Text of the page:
Wikileaks founder Julian Assange faces fewer options after the British government on Friday approved his extradition to the United States. The decision is the latest chapter in a long-running legal battle that began when former military intelligence analyst Chelsea Manning leaked classified government documents about the Afghanistan and Iraq wars, which Assange published on WikiLeaks in 2010. document.
Friday’s decision, approved by Home Secretary Priti Patel, is the latest in a series of failed legal battles for Assange to stay in the UK. It’s a blow to Assange, who has spent the past decade either hiding in Ecuador’s London embassy or in a British prison. He is increasingly likely to be indicted in U.S. courts, creating a moment of instability for First Amendment rights and the ability of the news media to publish material deemed a threat to national security.
“This is a dark day for press freedom and British democracy,” WikiLeaks said in a statement statement Share on Twitter. “Julian did nothing wrong. He did not commit a crime, nor was he a criminal. He was a journalist and a publisher.” WikiLeaks said Assange intended to appeal.
“Assange may have at least one more avenue of appeal, so he may not have flown to the U.S. yet,” Trevor Thiem, executive director of Press Freedom, said in a statement. “But this is a more troubling state of affairs. development that could upend journalists’ rights in the 21st century.” The charges against Assange include 17 charges under the Espionage Act and one under the Computer Fraud and Abuse Act.
Friday’s ruling overturned a December 2021 decision that declared Assange could not be extradited because putting him in prison in the United States could increase the risk of suicide. The judge has accepted assurances from the United States that Assange will not face solitary confinement and will receive psychological treatment.
A spokesman for the UK Home Office told WIRED: “The UK courts have not found the extradition of Mr Assange to be oppressive, unjust or an abuse of process. “Nor have they found that extradition is inconsistent with his human rights. , including his rights to a fair trial and free speech, and that he will be treated appropriately, including his health, while in the United States.”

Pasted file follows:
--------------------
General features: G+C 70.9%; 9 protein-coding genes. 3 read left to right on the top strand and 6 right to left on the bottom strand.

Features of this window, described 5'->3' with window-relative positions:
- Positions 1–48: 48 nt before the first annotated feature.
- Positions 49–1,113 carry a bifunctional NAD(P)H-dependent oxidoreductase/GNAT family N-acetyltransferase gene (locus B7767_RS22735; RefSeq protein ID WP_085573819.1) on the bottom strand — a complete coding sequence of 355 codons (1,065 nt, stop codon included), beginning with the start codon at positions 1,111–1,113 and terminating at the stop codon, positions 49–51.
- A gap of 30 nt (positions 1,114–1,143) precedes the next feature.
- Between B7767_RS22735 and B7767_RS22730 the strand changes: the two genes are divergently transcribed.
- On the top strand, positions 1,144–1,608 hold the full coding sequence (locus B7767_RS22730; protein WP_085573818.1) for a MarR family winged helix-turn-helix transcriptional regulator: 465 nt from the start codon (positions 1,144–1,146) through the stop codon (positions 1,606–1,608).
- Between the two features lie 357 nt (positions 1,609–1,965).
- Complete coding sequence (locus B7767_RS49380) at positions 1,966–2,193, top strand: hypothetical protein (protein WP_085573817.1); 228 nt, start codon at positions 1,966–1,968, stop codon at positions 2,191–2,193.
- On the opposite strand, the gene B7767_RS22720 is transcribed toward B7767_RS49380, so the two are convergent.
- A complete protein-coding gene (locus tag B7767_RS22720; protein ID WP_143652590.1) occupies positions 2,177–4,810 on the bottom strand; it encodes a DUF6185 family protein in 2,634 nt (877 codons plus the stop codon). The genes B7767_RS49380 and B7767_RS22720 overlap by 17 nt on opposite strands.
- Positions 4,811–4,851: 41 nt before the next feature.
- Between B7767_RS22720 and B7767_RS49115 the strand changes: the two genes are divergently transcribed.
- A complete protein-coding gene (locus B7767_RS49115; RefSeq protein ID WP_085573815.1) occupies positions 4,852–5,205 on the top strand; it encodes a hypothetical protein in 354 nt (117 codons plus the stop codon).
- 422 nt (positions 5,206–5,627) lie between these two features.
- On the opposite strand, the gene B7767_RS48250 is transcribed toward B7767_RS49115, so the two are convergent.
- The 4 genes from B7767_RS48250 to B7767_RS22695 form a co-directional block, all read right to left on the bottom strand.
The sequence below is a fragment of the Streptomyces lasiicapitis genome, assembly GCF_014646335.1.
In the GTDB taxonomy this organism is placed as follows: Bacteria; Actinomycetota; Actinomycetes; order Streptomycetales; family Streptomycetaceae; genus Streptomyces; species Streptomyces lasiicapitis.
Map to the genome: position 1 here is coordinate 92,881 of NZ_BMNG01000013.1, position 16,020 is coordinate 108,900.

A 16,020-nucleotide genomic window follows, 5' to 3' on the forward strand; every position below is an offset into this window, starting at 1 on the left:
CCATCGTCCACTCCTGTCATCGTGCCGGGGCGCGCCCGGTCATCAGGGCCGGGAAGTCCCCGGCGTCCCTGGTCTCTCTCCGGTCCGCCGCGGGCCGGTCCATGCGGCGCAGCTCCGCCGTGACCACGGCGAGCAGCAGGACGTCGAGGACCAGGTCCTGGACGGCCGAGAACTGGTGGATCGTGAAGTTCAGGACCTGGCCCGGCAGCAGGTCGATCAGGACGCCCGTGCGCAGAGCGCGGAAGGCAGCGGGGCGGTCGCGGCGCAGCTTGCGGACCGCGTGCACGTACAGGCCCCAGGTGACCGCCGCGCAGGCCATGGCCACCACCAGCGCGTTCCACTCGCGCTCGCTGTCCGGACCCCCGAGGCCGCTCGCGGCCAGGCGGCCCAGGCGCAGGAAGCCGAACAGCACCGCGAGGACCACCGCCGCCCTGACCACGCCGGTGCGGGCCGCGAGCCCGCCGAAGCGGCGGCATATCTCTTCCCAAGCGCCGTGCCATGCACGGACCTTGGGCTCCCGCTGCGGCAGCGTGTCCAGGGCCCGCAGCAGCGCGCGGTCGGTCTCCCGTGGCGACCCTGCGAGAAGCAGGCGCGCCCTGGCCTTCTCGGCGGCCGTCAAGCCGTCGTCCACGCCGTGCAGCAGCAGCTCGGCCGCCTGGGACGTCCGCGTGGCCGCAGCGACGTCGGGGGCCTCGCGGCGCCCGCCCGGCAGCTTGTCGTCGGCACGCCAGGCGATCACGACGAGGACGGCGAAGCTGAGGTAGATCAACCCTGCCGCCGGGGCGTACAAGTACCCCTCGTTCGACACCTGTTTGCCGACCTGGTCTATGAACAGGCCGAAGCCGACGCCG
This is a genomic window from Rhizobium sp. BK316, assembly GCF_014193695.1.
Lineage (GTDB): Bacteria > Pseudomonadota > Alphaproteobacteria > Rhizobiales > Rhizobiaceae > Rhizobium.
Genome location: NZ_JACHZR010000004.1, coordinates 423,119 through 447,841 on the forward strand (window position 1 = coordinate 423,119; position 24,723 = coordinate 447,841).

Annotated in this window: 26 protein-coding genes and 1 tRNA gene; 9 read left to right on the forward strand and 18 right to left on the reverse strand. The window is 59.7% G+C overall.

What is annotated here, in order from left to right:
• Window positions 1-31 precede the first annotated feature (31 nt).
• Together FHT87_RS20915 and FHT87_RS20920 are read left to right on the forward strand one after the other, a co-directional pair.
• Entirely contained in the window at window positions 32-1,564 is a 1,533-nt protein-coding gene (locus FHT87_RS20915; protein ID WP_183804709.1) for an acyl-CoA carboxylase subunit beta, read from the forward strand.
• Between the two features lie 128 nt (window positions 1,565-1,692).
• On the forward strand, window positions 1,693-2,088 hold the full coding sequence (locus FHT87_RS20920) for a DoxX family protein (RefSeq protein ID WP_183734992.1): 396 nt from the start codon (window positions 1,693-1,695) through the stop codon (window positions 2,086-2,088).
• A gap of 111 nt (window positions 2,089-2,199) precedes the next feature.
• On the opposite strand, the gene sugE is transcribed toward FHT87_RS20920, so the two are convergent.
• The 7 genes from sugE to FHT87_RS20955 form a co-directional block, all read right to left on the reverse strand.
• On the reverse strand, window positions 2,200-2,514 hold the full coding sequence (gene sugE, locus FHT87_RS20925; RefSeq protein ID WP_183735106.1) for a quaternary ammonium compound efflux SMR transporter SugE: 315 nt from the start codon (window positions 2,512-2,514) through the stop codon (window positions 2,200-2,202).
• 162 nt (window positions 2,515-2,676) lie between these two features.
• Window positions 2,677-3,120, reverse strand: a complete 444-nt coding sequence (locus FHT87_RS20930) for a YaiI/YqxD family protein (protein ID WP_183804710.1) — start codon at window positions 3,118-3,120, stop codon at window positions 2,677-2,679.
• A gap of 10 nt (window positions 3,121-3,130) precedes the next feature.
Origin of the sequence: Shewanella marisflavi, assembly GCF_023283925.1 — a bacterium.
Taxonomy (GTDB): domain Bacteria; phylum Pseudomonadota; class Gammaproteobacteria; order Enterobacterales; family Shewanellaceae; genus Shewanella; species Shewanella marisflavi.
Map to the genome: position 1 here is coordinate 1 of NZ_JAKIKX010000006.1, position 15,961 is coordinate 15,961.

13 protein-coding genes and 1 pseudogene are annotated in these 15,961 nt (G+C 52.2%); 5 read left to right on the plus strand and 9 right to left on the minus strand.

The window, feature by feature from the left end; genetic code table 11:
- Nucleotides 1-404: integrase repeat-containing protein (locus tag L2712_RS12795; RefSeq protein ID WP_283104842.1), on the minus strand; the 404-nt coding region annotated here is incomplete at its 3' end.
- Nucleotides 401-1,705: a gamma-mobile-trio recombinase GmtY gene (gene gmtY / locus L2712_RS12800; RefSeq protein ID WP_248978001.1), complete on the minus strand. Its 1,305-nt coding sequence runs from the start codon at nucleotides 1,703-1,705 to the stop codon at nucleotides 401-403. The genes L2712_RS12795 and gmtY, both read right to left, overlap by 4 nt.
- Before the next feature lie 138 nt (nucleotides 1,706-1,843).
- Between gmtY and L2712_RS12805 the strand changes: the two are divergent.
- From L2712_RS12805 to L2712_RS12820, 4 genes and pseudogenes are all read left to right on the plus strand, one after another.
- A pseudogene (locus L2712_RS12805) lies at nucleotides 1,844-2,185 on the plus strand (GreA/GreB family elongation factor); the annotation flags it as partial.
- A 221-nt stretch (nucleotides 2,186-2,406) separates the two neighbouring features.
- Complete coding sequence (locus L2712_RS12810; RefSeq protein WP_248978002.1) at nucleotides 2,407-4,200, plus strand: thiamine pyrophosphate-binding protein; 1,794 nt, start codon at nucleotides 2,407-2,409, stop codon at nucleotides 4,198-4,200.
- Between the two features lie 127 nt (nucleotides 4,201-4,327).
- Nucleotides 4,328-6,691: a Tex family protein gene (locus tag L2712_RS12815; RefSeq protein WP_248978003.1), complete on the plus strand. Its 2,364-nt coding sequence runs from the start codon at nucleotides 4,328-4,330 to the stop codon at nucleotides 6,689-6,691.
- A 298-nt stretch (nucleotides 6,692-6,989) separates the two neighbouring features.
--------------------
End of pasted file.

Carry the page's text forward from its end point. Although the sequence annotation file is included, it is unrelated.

According to the Home Office, Assange’s legal team has 14 days to appeal. His next move, now that the defense’s arguments based on Assange’s suicide risk, have been dismissed, he may focus on his team’s other arguments against extradition, such as the threat it poses to press freedom and political bias against Assange. U.S. law enforcement, given that Assange has been a thorn in the side of the U.S. executive branch for over a decade.
“I think there’s a lot of road ahead here,” said Naomi Colvin, UK/Ireland director of advocacy group Blueprint for Free Speech. She pointed out that even if the additional arguments fail to shake the British judicial system, Assange could appeal to the European Court of Human Rights in Strasbourg, France, saying extradition would violate Britain’s commitments to human rights treaties. Colvin added that, in another option, Assange’s team could ask for a judicial review that specifically challenges the political aspects of Patel’s decision.